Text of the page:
Who needs Fifty Shades of Grey? Old Bollywood is kinkier than you think

Forget Fifty Shades of Grey. Pick up your favourite old Bollywood romance and chances are, you'll discover it's got more kink than you realised and it's one hundred shades of awesome.

Deepanjana Pal February 14, 2015 17:04:33 IST
Who needs Fifty Shades of Grey? Old Bollywood is kinkier than you think

Our commiserations to all those who were hoping to take their dearly beloveds to see Fifty Shades of Grey as a Valentine's Day date movie. Thanks to the mysterious workings of international distribution, while the rest of the world rushes to see vanilla-flavoured S & M on this Valentine's Day weekend, in India, the hordes are rushing to see a large, hairy man who wears clothes that could give the viewer a migraine and performs miracles like shooting purple sparks of electricity from his forehead. Romance really isn't what it used to be.

Fifty Shades of Grey is about young Anastasia's relationship with Christian, a good-looking millionaire with a love for bondage and sado-masochism. A lot of reviews have observed how the film seems to be less about consensual kink as much as a subtle abuse. Fortunately for all those who are missing their dose of politically-incorrect romance, have no fear. When it comes to dodgy romances, Bollywood's been there, done that, and how.

Who needs Fifty Shades of Grey Old Bollywood is kinkier than you think

Fifty Shades of Grey. AFP

For instance, who needs a dungeon full of sex toys if you have a barn in which you can role play rape? In Dil, Madhu (Madhuri Dixit) and Raj (Aamir Khan) get into a competition of seeing who can crack the more idiotic practical joke upon one another. He switches the signs at the restroom so that she ends up going to the men's toilet. She fiddles with their room numbers and tricks him into walking into her room and then accuses him of forcing himself upon her. This, incidentally, was what passed as innocent flirtation back in 1990.

A furious Raj decides to teach Madhu a lesson. (We know he's furious because there's one bead of sweat on his forehead and he's looking all goggly-eyed.) He picks the lock on Madhu's room, gags her and throws the negligee-clad Madhu over his shoulder. He takes her to a barn and says, "You accused me of rape, didn't you? I'll teach what rape is." She runs away to an abandoned shed, but Raj is right there, much like a persistent ghost from a horror movie. Pinning her to the wall, he says, "Now do you understand what rape is?"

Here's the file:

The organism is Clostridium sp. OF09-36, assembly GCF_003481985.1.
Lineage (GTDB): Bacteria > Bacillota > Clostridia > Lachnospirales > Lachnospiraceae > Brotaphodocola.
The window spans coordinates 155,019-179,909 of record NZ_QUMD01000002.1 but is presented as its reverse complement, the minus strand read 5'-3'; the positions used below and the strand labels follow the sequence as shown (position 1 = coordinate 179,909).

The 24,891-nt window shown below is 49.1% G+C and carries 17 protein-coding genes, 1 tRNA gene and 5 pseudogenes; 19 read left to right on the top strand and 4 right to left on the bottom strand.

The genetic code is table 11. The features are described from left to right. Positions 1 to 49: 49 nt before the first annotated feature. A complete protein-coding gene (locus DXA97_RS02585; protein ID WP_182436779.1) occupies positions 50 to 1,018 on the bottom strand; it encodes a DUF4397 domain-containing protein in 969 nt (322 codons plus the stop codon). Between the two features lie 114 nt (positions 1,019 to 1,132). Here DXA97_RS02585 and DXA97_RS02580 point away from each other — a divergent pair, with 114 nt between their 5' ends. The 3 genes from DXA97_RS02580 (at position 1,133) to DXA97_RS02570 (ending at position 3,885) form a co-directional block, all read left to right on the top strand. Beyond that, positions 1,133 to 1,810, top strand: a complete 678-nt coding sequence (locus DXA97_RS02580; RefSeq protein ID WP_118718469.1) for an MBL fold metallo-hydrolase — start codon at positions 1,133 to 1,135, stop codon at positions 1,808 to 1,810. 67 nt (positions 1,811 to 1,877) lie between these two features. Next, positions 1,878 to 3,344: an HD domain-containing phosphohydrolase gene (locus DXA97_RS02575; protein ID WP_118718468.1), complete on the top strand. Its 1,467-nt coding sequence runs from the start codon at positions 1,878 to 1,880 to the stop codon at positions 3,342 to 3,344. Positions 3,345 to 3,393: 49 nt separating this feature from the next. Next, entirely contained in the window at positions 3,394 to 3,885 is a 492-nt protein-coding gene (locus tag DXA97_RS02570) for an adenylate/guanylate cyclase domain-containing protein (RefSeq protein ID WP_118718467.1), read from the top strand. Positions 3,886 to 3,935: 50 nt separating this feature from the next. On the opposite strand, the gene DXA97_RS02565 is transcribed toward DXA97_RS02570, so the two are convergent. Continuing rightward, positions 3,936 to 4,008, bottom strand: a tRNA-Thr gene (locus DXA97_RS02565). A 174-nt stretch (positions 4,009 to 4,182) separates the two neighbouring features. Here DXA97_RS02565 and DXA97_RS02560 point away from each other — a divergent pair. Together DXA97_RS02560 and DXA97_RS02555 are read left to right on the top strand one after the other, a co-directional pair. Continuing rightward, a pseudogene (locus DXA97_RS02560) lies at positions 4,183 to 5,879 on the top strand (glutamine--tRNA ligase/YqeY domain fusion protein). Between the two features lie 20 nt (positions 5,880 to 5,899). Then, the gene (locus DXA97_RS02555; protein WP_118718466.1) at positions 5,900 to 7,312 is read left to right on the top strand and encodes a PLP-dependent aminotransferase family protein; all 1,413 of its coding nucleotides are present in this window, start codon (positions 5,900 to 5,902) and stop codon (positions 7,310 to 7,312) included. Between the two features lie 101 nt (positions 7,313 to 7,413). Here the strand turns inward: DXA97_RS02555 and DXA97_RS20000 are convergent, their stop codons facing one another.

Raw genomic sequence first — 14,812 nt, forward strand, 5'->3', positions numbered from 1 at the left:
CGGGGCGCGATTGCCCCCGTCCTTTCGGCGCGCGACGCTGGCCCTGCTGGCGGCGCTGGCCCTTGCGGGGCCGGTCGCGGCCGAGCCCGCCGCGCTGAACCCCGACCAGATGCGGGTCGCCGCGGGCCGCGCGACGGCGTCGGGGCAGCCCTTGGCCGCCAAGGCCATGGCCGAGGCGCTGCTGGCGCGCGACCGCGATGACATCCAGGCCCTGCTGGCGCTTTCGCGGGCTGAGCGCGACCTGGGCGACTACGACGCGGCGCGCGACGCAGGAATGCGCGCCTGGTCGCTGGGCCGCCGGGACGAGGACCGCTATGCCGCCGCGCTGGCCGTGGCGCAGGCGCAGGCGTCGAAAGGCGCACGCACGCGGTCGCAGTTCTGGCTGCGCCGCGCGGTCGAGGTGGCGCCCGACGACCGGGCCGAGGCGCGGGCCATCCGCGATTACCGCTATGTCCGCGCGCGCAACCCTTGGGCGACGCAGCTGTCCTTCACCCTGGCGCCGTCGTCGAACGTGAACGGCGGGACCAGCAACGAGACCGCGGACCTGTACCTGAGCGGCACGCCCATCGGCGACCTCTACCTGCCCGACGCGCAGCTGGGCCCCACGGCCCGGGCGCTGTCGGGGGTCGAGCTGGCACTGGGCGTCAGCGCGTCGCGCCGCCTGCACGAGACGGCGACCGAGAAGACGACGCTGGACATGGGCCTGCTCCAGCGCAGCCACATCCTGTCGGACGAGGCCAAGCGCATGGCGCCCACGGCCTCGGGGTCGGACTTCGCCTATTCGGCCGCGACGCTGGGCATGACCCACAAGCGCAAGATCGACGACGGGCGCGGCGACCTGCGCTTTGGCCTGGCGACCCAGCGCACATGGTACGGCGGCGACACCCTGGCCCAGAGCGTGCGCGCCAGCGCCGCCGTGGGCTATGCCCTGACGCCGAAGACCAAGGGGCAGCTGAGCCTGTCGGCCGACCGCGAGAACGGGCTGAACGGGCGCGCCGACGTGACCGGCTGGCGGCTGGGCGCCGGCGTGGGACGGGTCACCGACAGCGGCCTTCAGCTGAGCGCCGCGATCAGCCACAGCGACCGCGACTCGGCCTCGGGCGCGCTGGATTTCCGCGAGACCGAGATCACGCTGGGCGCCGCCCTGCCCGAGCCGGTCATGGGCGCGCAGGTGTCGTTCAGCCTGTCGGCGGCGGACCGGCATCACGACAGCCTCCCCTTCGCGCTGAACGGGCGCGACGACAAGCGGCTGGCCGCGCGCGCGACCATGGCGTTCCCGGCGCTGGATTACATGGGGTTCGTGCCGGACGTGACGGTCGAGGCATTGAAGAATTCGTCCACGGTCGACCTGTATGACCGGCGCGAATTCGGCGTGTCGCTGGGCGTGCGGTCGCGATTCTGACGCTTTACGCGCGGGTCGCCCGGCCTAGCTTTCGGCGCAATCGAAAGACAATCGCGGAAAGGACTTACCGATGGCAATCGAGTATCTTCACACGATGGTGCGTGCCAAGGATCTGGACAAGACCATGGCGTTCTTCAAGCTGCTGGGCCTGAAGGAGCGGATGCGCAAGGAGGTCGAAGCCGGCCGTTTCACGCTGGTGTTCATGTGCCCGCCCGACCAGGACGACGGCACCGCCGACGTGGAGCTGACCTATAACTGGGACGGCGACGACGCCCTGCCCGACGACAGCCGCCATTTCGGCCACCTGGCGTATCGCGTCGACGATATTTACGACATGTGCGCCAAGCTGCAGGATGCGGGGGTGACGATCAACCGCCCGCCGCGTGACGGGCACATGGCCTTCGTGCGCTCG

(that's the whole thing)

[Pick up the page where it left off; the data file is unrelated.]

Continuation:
Not sprinting, in case you were wondering.

Raj then gives Madhu a lecture on what rape means. If you can get past the absurdity of Raj threatening Madhu with rape in order to "teach" her what rape is, he does emphasise rape is not about lust, but about power. He undoes whatever good might have lurked in his mansplaining when he charges Madhu with raping him (metaphorically) with her false accusation. Of course, he doesn't actually rape her. He is a hero after all. He just terrifies her and makes it clear that he could have, but didn't.

Needless to say, Madhu totes falls in love with him after all this sweaty roleplaying.

The "no pain-no gain" principle is a critical part of romance in Bollywood. Heroes and heroines thrive on making the other person suffer, for no reason whatsoever. It's simple power play, designed to make one lovebird realise what an incredibly awesome person their love is.

Remember Sameer's (Salman Khan) mirchi-eating episode in Hum Dil De Chuke Sanam? Taunted by Nandini (Aishwarya Rai), Sameer in a fit of rage starts chomping on chillies at the dinner table and refuses either water or anything sweet. How this shows either masculinity or strength of character is anyone's guess, but basically, by the end of dinner, Sameer's body feels like a great ball of fire. He throws himself on his bed and twists and turns, unable to quench the burning sensation within. Finally, who should show up to put him out of his misery, but Nandini. She's holding a bowl of sugar syrup in her hand, which the kneeling Sameer rejects once, twice and again and again, until he just can't resist Nandini's sugar.

And you thought we don't do subtlety and innuendo in Bollywood.

Couched in the usual conservatism, you'll find all sorts of curious fetishes and unusual romances in Bollywood. In Lamhe, Pooja (Sridevi) fell in love with a man who is not only decades older than her but also the only father figure in her life. It was disturbingly incestuous even if they weren't genetically related to one another. Perhaps inspired by the number of real-life bigamists in Indian public life, Judaai cheered for bigamy and threesomes. Jahnvi (Urmila Matondkar) proposed to Raaj (Anil Kapoor) even though she knew he's married. But he's quite obviously unhappy and somewhat estranged from his wife. So what better way to add spice to a stale marriage than by adding a younger, perkier wife? The film ended with Jahnvi choosing to be a single mom, and Raaj returning to his first wife, Kajal (Sridevi).

If you think about it, Bollywood may actually have a movie for all sorts of unusual cravings. Do you have a fetish for kites? Here's a scene for you. Before the West discovered the furry craze , Dimple Kapadia literally rolled in the hay with Anil Kapoor, who neck below was definitely more bear than human in Jaanbaaz. For those who'd like a touch of danger in their romance, there's Jodhaa-Akbar, in which Jodhaa gets all hot and flustered when she clashes swords with Akbar. The list is endless. No wonder when they wanted to show the forbidden love of Neil Patrick Harris and a puppet dreams, they chose to do it Bollywood style.

So forget Fifty Shades of Grey. Pick up your favourite old Bollywood romance and chances are, you'll discover it's got more kink than you realised and it's one hundred shades of awesome.

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